You’d be hard pressed to find a team of software engineers anywhere without hearing the words “service virtualization” echoing somewhere in the vicinity. It’s become a buzzword in the industry, and with good reason. Service virtualization is often commended for its ability to simulate the behaviors of application components in a “live” environment, allowing development teams to carry out more thorough testing or work with limited resources.
However, despite the inherent advantages, very few organizations use service virtualization in their application development and testing. In this article we’ll examine the benefits of service virtualization in more detail, giving businesses that might be sitting on the fence a real reason to take those first steps.
What exactly is service virtualization?
Put simply, service virtualization is a technique used in testing to simulate the behavior of components that might be unavailable, difficult to access or simply too expensive. The behavior of each component is mimicked with mock responses that provide an environment almost identical to live setting. As you can no doubt imagine, this makes service virtualization enormously useful in situations where APIs are still under development or there is ongoing maintenance that would otherwise halt productivity.
When to use service virtualization in test automation
Service virtualization is an automation tester’s best friend. It can help to resolve roadblocks and allow teams to focus on the tests themselves instead of worrying about whether or not they can get access to a certain environment or third party service. With the help of service virtualization, testers don’t need to force real services to behave the way they need to perform specific test scenarios. This is invaluable in a number of cases, such as:
1. Simulating the behavior of a particular application
How do you automate testing for something that’s so unique? Let’s look at an automobile application as an example. This application would have to perform tasks such as starting and stopping the engine, sounding the horn, turning the headlights on and off – all actions which are dependent on other complex systems to work effectively. Service virtualization would allow testing teams to simulate the APIs for this particular application, allowing them to execute various scenarios at will during their testing.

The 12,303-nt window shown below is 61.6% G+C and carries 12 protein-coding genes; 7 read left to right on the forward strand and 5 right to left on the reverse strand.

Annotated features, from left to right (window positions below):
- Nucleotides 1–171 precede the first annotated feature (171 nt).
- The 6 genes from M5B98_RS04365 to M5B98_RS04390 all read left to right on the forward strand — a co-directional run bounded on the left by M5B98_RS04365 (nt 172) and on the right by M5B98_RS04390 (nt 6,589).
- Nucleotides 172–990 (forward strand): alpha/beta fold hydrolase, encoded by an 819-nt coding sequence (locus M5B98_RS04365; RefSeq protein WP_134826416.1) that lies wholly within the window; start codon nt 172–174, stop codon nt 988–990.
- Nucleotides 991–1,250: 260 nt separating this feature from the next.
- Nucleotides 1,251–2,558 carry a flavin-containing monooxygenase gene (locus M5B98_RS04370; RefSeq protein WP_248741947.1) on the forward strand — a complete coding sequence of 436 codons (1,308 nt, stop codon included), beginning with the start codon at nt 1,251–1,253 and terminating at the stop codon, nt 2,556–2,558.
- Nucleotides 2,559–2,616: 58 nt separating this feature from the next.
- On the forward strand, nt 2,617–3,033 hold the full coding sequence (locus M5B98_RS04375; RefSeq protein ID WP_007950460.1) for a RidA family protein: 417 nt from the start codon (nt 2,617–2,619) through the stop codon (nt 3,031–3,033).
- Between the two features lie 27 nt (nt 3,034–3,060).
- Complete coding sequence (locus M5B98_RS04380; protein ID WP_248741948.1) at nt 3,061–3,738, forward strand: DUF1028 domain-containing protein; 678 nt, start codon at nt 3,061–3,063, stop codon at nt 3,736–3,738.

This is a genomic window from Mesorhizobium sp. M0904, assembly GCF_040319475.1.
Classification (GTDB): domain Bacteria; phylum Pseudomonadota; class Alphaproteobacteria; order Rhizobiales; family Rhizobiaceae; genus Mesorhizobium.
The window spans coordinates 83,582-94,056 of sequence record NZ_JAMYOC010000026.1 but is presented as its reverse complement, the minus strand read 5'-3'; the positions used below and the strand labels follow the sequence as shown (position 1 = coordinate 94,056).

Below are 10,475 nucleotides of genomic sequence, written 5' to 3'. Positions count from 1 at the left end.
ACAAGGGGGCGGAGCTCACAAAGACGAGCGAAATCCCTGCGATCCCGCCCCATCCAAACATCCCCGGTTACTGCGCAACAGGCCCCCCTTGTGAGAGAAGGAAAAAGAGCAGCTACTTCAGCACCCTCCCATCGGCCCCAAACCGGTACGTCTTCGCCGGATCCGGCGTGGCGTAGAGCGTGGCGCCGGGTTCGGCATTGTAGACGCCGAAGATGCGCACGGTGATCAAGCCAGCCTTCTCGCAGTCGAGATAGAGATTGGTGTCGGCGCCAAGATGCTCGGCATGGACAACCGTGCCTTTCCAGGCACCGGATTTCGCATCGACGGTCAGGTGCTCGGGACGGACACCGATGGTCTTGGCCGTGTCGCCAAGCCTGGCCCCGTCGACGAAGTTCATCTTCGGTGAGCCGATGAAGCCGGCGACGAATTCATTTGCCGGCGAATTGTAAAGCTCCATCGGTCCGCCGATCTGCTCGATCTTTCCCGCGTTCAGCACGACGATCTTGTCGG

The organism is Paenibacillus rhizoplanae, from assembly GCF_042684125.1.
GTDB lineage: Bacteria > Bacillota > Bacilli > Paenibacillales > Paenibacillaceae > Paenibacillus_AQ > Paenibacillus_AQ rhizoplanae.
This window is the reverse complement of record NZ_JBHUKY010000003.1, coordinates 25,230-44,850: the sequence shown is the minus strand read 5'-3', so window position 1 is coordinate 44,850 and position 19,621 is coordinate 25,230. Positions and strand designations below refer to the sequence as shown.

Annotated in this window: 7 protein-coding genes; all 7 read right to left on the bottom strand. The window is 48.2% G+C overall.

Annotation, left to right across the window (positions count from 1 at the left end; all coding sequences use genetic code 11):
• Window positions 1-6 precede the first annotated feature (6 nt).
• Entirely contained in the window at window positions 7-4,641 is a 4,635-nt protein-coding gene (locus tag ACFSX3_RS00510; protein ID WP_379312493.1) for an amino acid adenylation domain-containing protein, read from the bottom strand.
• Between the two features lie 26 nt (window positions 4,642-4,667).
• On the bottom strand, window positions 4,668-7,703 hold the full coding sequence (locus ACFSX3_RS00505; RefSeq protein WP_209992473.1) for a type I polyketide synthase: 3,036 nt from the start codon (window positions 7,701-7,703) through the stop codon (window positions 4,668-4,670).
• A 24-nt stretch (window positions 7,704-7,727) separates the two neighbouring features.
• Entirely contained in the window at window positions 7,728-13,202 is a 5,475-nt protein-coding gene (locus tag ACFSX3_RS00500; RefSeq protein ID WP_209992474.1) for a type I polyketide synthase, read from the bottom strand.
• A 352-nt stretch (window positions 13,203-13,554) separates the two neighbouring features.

2. Negative testing
Occasionally, teams will need to test scenarios that can’t be replicated in a live environment. For example, let’s say you wanted to test the functionality of an ‘Add to Cart’ button that should automatically disable if the product is out of stock. If everything is in stock, this test couldn’t happen. Negative testing allows users to create very rare scenarios using service virtualization, helping them to prepare for potential pitfalls before they even occur.
3. Stabilizing automated tests
Automated testing is a complex picture with many moving parts. In order for a test to execute successfully, all of the dependent systems must be available with the appropriate configuration, functionality and test data all the time. These pieces must fall into place seamlessly each and every time a test is executed. For example, let’s say there’s an issue with a login service in the application but all the service post-login are working perfectly fine. You wouldn’t be able to stop the automation until you fixed the bug. By virtualizing the login service, this challenge can be overcome with relative ease.
By simulating dependencies, we can also trust that the test failures stem from issues with the ‘Application Under Test – AUT’ and not from the problems with the test environment. We can also reliably re-create the test environment for defect reproduction or bug fix validation.
4. Test data virtualization
We’ve already established that automation is dependent on test data, but what happens if that test data isn’t readily available? For example, there can be multiple test cases in banking applications based on customers’ current account balances. It would be challenging to get different customers test data with the required account balance. Service virtualization may help to simulate such test data as well as test the application UI behavior.
The Apexon Approach to Test Automation
Apexon’s accelerators use Service Virtualization with an open source framework called Quality Automation Framework to address all of the above challenges and more. Our Quality Automation Framework provides easy integration with most readily available open-source service virtualization tools such as mountebank, MockServer, WireMock, etc.
This flow chart describes how Quality Automation Framework is integrated with Service Virtualization tools.
Apexon offers an enterprise-wide service virtualization adoption strategy, which includes virtualization assessment, planning, and solutions. Apexon has extensive experience in helping companies implement service virtualization at a low-cost and reduced time. Connect with our experts to get assistance on Virtualization Tool Feasibility & ROI Analysis and improve automation ROI.